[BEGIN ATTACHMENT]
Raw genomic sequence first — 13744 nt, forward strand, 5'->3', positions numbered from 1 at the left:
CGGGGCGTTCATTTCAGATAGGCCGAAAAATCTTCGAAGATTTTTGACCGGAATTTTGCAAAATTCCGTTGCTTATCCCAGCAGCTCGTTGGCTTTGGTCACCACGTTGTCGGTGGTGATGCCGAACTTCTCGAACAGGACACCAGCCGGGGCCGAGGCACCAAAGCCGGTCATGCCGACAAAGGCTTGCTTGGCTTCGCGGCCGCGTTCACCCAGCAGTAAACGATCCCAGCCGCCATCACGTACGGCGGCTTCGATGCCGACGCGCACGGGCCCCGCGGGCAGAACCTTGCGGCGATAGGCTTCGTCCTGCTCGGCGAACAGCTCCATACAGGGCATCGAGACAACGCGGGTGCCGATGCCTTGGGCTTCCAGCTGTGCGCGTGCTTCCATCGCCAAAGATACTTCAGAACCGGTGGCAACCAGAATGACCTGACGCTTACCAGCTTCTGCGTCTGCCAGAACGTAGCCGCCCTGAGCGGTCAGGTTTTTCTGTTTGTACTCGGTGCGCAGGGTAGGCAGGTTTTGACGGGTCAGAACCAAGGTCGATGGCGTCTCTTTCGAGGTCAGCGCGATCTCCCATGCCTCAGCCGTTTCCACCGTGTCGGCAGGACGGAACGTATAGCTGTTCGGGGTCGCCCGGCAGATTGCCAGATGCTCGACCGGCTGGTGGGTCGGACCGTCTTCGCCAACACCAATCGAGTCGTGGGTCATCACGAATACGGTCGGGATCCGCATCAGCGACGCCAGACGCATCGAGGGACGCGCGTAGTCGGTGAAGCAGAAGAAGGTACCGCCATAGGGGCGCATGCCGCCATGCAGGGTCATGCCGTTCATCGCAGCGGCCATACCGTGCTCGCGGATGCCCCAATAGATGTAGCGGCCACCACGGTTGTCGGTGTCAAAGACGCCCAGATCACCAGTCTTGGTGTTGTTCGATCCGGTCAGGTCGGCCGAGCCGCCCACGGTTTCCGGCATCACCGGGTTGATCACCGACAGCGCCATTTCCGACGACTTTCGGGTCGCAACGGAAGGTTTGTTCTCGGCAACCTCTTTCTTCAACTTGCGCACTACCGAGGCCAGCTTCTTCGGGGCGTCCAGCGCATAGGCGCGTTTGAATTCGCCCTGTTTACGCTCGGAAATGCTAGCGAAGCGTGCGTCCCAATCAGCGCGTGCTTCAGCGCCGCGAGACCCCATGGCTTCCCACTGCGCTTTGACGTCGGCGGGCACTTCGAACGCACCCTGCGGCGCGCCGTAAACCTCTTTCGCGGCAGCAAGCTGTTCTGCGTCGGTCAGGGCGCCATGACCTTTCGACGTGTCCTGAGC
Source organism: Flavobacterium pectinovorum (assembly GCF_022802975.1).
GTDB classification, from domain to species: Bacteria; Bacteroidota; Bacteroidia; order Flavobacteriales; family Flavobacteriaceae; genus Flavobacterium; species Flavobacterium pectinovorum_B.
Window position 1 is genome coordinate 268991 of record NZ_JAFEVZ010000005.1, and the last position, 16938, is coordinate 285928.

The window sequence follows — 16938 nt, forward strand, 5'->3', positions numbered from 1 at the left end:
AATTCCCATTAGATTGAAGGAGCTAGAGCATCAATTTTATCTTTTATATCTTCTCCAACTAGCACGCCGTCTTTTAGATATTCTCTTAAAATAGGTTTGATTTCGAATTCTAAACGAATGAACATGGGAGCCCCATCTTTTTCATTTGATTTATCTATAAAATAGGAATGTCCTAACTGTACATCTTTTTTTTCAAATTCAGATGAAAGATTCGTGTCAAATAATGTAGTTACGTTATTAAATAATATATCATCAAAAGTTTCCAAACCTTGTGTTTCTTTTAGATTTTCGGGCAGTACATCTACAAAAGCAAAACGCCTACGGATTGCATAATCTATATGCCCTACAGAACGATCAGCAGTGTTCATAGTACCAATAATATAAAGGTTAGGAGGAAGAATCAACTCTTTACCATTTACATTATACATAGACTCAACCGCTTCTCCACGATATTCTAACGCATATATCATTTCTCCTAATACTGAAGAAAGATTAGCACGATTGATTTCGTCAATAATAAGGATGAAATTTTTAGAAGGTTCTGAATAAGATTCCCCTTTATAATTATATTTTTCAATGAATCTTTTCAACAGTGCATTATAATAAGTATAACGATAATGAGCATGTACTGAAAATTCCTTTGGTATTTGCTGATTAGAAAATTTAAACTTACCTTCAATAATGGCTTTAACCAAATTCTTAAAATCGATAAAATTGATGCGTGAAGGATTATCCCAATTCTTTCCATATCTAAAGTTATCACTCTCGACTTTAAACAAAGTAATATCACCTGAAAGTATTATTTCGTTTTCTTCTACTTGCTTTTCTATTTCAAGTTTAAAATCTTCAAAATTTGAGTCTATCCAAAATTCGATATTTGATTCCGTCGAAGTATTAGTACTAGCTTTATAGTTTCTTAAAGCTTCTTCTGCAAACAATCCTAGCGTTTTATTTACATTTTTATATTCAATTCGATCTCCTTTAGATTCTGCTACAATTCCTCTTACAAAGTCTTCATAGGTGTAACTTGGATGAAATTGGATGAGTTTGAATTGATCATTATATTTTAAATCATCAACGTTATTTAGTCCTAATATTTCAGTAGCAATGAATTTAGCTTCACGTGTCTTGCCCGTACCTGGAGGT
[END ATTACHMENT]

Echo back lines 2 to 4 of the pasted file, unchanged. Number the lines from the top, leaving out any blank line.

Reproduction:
CGGGGCGTTCATTTCAGATAGGCCGAAAAATCTTCGAAGATTTTTGACCGGAATTTTGCAAAATTCCGTTGCTTATCCCAGCAGCTCGTTGGCTTTGGTCACCACGTTGTCGGTGGTGATGCCGAACTTCTCGAACAGGACACCAGCCGGGGCCGAGGCACCAAAGCCGGTCATGCCGACAAAGGCTTGCTTGGCTTCGCGGCCGCGTTCACCCAGCAGTAAACGATCCCAGCCGCCATCACGTACGGCGGCTTCGATGCCGACGCGCACGGGCCCCGCGGGCAGAACCTTGCGGCGATAGGCTTCGTCCTGCTCGGCGAACAGCTCCATACAGGGCATCGAGACAACGCGGGTGCCGATGCCTTGGGCTTCCAGCTGTGCGCGTGCTTCCATCGCCAAAGATACTTCAGAACCGGTGGCAACCAGAATGACCTGACGCTTACCAGCTTCTGCGTCTGCCAGAACGTAGCCGCCCTGAGCGGTCAGGTTTTTCTGTTTGTACTCGGTGCGCAGGGTAGGCAGGTTTTGACGGGTCAGAACCAAGGTCGATGGCGTCTCTTTCGAGGTCAGCGCGATCTCCCATGCCTCAGCCGTTTCCACCGTGTCGGCAGGACGGAACGTATAGCTGTTCGGGGTCGCCCGGCAGATTGCCAGATGCTCGACCGGCTGGTGGGTCGGACCGTCTTCGCCAACACCAATCGAGTCGTGGGTCATCACGAATACGGTCGGGATCCGCATCAGCGACGCCAGACGCATCGAGGGACGCGCGTAGTCGGTGAAGCAGAAGAAGGTACCGCCATAGGGGCGCATGCCGCCATGCAGGGTCATGCCGTTCATCGCAGCGGCCATACCGTGCTCGCGGATGCCCCAATAGATGTAGCGGCCACCACGGTTGTCGGTGTCAAAGACGCCCAGATCACCAGTCTTGGTGTTGTTCGATCCGGTCAGGTCGGCCGAGCCGCCCACGGTTTCCGGCATCACCGGGTTGATCACCGACAGCGCCATTTCCGACGACTTTCGGGTCGCAACGGAAGGTTTGTTCTCGGCAACCTCTTTCTTCAACTTGCGCACTACCGAGGCCAGCTTCTTCGGGGCGTCCAGCGCATAGGCGCGTTTGAATTCGCCCTGTTTACGCTCGGAAATGCTAGCGAAGCGTGCGTCCCAATCAGCGCGTGCTTCAGCGCCGCGAGACCCCATGGCTTCCCACTGCGCTTTGACGTCGGCGGGCACTTCGAACGCACCCTGCGGCGCGCCGTAAACCTCTTTCGCGGCAGCAAGCTGTTCTGCGTCGGTCAGGGCGCCATGACCTTTCGACGTGTCCTGAGC
Source organism: Flavobacterium pectinovorum (assembly GCF_022802975.1).
GTDB classification, from domain to species: Bacteria; Bacteroidota; Bacteroidia; order Flavobacteriales; family Flavobacteriaceae; genus Flavobacterium; species Flavobacterium pectinovorum_B.